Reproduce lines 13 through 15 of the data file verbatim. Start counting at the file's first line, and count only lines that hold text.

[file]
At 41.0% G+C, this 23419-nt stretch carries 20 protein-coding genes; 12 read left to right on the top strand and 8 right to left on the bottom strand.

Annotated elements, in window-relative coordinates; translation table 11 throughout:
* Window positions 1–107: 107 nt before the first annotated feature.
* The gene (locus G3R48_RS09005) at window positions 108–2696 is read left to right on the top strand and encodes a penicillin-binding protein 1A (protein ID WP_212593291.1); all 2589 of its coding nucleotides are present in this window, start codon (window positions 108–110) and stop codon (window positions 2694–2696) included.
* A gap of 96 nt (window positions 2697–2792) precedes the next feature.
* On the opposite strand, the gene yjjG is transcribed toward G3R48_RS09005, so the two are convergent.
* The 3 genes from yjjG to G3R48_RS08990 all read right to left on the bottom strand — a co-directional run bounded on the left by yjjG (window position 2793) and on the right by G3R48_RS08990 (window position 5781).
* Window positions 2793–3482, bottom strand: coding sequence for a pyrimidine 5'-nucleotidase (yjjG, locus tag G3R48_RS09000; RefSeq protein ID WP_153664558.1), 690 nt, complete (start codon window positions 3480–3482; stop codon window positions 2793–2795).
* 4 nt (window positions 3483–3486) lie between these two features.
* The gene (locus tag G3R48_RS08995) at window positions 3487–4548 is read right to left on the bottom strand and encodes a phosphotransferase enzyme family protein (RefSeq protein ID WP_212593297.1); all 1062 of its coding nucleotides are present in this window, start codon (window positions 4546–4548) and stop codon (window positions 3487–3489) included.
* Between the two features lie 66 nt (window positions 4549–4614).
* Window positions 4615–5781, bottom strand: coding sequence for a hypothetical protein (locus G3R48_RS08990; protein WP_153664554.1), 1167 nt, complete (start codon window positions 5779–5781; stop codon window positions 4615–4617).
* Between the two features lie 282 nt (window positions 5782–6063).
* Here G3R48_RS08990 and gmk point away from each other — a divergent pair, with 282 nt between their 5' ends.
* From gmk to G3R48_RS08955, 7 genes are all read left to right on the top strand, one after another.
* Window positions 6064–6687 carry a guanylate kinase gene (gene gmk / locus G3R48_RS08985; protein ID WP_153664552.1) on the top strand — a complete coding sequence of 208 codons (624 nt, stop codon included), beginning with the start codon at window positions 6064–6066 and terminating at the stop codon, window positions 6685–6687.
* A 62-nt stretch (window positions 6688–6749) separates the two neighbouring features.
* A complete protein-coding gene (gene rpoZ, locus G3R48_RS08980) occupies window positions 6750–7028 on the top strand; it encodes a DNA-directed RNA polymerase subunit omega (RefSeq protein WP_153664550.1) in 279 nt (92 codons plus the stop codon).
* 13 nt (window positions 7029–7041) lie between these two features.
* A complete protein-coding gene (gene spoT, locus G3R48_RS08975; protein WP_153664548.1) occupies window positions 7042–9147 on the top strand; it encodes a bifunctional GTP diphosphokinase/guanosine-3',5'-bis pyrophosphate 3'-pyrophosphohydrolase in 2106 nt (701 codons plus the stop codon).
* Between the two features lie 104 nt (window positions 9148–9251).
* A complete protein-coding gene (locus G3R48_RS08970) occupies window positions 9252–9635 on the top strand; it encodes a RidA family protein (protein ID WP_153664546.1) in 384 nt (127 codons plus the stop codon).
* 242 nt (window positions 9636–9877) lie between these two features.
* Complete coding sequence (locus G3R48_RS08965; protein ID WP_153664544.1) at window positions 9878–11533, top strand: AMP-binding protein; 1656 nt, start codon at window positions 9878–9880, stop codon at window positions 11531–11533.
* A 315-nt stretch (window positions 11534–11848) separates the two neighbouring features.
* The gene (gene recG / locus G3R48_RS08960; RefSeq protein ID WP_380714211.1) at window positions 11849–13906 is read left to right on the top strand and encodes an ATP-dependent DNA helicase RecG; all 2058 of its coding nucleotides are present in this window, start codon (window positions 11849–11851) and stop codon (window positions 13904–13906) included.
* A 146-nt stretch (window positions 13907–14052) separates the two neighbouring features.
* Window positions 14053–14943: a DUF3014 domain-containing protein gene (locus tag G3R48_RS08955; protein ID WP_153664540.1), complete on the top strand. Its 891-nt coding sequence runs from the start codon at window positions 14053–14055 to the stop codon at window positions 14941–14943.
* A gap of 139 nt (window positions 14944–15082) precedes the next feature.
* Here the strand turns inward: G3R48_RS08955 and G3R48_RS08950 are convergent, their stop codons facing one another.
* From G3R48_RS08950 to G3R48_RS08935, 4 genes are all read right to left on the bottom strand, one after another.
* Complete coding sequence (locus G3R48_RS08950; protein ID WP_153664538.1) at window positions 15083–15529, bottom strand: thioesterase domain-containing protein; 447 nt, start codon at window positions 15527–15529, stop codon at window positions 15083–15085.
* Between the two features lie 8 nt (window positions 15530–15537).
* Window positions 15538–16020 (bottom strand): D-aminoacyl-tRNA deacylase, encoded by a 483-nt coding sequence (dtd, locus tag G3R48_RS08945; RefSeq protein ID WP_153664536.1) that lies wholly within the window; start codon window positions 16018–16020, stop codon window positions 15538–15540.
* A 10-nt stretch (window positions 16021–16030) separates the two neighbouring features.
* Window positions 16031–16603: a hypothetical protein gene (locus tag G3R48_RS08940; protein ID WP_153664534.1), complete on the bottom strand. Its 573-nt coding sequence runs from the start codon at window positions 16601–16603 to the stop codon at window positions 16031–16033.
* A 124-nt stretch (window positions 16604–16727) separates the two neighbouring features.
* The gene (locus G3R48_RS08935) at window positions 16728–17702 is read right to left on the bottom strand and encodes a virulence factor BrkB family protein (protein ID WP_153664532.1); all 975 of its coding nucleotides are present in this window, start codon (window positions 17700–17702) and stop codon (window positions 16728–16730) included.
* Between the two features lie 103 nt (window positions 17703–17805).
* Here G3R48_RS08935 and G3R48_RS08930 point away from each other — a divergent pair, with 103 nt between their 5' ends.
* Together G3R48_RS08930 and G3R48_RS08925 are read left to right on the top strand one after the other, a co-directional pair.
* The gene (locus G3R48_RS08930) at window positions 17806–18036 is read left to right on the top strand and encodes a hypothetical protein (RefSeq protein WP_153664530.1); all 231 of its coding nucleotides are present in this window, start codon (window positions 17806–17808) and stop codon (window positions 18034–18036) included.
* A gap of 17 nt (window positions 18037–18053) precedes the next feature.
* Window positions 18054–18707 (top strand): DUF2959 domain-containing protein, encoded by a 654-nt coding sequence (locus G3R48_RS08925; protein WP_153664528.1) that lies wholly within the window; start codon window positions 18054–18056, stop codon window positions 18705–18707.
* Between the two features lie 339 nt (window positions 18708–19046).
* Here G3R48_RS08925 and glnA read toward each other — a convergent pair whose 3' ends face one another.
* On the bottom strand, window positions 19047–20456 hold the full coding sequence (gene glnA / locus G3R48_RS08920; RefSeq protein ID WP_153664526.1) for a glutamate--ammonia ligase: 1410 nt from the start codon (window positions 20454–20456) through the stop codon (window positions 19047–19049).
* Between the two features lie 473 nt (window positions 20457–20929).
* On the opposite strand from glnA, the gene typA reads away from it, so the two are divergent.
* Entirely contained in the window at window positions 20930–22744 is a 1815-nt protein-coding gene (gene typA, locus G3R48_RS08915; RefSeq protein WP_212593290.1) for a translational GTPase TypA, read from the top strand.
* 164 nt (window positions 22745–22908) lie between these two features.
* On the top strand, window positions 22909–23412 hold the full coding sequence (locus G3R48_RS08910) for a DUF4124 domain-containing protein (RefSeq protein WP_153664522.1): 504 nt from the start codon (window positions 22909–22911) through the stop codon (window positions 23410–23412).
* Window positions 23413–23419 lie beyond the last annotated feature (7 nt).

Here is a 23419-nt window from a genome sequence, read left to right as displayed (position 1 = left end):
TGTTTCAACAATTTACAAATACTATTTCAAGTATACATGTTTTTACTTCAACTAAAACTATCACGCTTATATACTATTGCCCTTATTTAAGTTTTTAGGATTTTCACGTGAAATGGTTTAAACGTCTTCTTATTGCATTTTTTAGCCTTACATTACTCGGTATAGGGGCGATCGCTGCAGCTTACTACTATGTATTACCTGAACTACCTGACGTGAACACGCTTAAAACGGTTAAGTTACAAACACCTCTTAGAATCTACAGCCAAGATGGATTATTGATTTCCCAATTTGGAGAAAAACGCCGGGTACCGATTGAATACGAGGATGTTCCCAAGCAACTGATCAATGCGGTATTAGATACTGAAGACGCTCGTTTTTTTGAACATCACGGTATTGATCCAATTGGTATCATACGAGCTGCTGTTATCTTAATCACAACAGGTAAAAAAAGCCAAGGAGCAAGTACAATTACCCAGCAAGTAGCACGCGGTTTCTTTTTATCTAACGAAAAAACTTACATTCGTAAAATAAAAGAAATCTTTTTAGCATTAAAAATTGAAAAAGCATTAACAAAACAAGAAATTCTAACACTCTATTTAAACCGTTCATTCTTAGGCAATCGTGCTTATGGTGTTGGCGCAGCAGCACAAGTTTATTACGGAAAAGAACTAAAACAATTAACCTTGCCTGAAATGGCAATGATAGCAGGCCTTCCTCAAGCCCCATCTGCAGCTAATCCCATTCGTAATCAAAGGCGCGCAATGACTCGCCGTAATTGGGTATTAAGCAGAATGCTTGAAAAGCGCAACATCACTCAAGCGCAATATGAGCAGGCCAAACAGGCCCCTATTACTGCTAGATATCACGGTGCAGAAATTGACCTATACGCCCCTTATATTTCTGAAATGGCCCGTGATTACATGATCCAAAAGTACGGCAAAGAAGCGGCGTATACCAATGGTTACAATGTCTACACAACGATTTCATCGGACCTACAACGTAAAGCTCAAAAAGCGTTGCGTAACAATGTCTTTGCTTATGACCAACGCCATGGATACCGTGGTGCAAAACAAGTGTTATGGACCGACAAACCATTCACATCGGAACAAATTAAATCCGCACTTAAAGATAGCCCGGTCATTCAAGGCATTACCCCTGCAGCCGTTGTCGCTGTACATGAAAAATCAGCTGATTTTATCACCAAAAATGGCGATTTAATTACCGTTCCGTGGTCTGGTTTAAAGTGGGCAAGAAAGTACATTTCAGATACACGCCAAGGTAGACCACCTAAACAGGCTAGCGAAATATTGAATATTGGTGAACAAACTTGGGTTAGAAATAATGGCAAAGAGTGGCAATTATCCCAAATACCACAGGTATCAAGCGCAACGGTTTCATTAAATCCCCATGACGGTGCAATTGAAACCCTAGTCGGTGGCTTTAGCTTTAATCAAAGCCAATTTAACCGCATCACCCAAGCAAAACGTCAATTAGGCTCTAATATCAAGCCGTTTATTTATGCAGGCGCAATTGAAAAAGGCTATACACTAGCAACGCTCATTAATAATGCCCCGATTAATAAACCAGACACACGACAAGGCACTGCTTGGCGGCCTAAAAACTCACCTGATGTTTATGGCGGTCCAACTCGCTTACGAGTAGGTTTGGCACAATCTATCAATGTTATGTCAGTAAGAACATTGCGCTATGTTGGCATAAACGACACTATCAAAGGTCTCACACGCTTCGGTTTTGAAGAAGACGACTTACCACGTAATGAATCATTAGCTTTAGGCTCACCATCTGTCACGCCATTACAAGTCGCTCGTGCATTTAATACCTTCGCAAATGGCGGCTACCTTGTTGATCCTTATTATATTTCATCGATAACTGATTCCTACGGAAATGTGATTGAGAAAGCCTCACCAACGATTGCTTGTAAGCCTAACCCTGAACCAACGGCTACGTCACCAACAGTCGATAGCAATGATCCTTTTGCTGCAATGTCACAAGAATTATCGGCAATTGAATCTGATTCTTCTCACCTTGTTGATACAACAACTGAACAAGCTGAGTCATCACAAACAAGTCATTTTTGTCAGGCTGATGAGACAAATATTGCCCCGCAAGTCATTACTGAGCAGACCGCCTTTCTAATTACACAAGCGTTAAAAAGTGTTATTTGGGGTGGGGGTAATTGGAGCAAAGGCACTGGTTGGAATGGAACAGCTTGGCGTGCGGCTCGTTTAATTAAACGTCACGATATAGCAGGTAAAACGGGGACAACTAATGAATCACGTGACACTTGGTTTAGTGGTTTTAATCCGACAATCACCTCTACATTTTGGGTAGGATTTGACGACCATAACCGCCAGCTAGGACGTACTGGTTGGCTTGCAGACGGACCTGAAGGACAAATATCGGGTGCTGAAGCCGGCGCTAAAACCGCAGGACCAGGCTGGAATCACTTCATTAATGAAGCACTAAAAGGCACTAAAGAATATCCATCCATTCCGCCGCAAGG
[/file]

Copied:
* Between the two features lie 282 nt (window positions 5782–6063).
* Here G3R48_RS08990 and gmk point away from each other — a divergent pair, with 282 nt between their 5' ends.
* From gmk to G3R48_RS08955, 7 genes are all read left to right on the top strand, one after another.